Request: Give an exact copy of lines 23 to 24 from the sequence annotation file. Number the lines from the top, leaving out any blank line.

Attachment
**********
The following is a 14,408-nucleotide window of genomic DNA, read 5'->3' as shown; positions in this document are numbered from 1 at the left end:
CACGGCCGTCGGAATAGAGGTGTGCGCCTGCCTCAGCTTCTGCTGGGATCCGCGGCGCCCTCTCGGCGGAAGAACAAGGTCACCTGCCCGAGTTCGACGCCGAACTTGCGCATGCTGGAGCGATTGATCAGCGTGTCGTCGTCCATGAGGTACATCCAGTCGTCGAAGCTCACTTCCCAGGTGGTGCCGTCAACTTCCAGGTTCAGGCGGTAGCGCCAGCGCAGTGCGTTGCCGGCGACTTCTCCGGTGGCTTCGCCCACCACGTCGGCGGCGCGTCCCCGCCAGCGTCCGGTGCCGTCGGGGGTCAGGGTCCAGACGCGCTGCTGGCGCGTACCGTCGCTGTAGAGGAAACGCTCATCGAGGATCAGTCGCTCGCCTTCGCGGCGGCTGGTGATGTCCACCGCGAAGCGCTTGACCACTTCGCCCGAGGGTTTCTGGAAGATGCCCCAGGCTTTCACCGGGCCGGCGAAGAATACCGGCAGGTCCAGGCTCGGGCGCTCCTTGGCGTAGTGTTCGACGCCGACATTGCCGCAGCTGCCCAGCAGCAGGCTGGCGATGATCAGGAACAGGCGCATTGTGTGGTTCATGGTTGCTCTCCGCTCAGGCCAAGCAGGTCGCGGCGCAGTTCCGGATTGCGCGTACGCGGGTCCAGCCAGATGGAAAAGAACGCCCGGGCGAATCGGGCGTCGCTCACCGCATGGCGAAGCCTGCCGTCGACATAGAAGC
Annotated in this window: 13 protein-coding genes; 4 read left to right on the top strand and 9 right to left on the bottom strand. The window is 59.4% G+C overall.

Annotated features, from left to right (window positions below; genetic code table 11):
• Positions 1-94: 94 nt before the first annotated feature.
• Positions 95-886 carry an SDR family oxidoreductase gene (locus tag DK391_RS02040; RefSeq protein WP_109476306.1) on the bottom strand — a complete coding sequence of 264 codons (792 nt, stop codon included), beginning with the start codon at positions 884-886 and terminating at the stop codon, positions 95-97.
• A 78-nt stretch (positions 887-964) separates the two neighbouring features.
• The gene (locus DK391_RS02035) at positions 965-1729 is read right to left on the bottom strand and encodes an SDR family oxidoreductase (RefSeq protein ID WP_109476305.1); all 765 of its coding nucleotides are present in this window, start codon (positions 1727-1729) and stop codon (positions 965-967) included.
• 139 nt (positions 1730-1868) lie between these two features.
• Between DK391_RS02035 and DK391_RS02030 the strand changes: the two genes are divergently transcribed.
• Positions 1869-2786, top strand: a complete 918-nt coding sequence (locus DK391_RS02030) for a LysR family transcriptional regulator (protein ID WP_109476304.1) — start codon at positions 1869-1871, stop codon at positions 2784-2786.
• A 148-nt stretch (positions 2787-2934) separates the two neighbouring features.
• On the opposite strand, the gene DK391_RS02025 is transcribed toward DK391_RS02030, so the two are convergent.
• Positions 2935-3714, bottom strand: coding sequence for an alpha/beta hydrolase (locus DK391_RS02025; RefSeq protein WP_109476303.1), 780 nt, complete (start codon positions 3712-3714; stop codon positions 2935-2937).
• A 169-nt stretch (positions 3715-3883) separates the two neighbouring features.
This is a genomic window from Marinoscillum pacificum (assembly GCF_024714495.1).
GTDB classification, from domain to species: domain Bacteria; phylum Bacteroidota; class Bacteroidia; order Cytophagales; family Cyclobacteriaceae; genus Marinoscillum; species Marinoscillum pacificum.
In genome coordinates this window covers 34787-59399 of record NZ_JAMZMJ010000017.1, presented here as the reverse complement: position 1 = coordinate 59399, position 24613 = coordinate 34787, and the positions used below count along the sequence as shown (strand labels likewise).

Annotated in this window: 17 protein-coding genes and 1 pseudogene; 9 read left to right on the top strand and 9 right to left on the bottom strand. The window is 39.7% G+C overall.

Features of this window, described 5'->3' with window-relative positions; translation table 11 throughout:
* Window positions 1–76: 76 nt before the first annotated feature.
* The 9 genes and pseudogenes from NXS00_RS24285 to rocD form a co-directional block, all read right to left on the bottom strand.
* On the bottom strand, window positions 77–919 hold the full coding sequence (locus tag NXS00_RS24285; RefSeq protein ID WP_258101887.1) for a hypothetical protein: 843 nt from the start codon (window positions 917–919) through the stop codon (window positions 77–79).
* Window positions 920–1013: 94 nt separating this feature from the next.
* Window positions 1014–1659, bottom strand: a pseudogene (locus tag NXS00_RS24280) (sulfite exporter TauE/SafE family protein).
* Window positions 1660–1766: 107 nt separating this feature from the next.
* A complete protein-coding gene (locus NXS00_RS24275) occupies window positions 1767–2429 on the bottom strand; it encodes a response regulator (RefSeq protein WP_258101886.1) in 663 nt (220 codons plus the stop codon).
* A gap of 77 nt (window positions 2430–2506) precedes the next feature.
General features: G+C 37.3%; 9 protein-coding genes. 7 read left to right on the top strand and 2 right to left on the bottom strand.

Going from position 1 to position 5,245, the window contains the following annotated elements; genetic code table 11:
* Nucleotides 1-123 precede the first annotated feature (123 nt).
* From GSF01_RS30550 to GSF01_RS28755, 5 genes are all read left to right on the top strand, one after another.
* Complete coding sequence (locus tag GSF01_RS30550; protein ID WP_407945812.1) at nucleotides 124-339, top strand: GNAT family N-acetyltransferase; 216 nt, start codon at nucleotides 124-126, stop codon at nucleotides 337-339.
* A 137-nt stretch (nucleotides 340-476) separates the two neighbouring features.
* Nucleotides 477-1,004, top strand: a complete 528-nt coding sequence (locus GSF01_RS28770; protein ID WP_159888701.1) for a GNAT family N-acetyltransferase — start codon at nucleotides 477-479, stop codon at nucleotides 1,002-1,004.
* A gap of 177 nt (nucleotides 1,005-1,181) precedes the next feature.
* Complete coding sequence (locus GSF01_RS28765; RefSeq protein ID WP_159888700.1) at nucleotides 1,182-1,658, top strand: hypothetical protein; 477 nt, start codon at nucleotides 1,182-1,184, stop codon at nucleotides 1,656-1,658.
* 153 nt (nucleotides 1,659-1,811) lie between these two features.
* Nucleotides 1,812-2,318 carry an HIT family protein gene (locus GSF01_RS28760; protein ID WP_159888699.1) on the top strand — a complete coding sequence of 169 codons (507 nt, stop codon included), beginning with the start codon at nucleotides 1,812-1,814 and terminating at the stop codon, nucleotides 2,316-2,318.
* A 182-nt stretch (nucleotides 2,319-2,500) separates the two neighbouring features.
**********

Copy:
* On the bottom strand, window positions 77–919 hold the full coding sequence (locus tag NXS00_RS24285; RefSeq protein ID WP_258101887.1) for a hypothetical protein: 843 nt from the start codon (window positions 917–919) through the stop codon (window positions 77–79).
* Window positions 920–1013: 94 nt separating this feature from the next.